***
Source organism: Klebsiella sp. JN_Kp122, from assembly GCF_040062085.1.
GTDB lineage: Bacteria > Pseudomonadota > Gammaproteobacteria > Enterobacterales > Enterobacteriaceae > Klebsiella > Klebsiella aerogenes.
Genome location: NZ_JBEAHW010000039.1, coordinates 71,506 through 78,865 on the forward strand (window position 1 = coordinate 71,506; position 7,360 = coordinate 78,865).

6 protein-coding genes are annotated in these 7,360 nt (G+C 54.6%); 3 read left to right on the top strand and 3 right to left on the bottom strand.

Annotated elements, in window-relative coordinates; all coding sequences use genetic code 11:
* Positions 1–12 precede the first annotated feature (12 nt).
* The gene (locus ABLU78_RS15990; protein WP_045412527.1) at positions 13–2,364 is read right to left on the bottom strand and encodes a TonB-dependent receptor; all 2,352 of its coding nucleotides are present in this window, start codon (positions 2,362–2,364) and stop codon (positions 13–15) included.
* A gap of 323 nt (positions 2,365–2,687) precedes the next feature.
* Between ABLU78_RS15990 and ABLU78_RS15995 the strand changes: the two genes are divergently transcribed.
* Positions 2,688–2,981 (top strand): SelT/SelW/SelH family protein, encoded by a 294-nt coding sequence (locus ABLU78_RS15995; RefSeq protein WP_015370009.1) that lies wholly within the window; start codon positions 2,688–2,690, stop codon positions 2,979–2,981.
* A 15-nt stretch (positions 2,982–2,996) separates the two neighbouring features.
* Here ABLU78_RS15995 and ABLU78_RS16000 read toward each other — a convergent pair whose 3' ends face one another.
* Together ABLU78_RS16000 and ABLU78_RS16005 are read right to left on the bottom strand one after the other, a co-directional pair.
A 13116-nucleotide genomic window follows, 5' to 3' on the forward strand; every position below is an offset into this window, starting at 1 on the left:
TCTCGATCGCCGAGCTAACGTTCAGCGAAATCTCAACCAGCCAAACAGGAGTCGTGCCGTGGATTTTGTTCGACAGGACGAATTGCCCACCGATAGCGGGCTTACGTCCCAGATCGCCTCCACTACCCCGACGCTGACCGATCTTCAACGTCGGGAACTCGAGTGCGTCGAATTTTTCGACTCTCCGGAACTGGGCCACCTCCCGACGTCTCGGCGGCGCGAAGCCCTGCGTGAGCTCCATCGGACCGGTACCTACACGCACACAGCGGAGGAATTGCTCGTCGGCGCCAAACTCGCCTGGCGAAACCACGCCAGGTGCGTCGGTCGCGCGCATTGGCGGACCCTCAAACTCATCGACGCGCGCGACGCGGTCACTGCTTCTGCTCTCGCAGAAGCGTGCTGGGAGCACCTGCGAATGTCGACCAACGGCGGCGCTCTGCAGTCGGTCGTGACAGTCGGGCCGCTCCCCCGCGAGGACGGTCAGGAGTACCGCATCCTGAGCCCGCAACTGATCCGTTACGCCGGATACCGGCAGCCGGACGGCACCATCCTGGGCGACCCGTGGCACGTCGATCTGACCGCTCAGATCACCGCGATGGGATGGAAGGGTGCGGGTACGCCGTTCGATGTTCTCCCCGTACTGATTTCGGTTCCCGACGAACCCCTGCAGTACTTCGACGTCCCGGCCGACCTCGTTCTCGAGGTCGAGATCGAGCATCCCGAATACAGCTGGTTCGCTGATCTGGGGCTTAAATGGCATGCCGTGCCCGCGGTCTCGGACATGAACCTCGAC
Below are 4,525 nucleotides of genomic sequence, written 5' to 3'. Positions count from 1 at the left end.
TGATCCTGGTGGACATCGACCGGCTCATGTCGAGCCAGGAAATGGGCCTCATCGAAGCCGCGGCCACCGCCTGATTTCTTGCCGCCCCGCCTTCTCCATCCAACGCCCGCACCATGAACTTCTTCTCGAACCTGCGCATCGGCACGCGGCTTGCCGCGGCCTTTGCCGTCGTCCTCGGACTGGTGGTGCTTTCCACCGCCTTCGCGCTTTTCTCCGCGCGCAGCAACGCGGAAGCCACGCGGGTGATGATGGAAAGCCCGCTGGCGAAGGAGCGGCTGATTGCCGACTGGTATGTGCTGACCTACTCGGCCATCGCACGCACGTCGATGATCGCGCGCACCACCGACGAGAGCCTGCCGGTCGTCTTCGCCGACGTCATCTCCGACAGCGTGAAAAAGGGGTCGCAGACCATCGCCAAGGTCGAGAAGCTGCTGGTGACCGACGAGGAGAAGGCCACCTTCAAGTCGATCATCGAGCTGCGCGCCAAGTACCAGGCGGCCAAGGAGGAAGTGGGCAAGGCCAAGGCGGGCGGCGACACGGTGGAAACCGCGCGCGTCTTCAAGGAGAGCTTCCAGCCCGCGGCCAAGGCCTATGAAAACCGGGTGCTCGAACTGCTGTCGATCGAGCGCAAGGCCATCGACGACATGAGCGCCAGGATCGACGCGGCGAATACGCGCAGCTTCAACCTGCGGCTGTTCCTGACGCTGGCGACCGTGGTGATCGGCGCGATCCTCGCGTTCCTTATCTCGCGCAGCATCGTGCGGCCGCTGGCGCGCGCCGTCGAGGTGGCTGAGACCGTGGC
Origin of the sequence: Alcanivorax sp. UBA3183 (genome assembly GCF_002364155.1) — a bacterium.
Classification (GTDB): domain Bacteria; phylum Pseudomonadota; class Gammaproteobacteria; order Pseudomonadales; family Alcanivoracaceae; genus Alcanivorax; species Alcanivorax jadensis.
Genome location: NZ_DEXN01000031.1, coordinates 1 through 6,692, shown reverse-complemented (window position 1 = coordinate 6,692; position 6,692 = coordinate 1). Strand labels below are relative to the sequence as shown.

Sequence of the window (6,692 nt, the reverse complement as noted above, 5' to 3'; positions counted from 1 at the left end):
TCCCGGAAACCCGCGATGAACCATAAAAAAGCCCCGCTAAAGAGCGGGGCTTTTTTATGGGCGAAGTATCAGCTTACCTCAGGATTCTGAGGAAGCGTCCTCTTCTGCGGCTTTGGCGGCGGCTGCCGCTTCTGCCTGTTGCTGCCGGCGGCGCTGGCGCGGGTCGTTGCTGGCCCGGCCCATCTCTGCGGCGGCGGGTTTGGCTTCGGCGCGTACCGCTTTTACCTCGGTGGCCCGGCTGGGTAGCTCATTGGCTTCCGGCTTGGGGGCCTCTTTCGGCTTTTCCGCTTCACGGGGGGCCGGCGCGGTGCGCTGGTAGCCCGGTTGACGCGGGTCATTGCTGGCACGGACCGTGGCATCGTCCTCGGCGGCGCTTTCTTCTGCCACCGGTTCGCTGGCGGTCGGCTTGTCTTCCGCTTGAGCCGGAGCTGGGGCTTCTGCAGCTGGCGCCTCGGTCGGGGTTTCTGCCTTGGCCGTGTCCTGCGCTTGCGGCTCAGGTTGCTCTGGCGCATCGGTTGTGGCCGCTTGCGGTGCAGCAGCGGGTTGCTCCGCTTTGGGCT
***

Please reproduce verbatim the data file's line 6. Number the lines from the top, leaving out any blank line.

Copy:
* Positions 1–12 precede the first annotated feature (12 nt).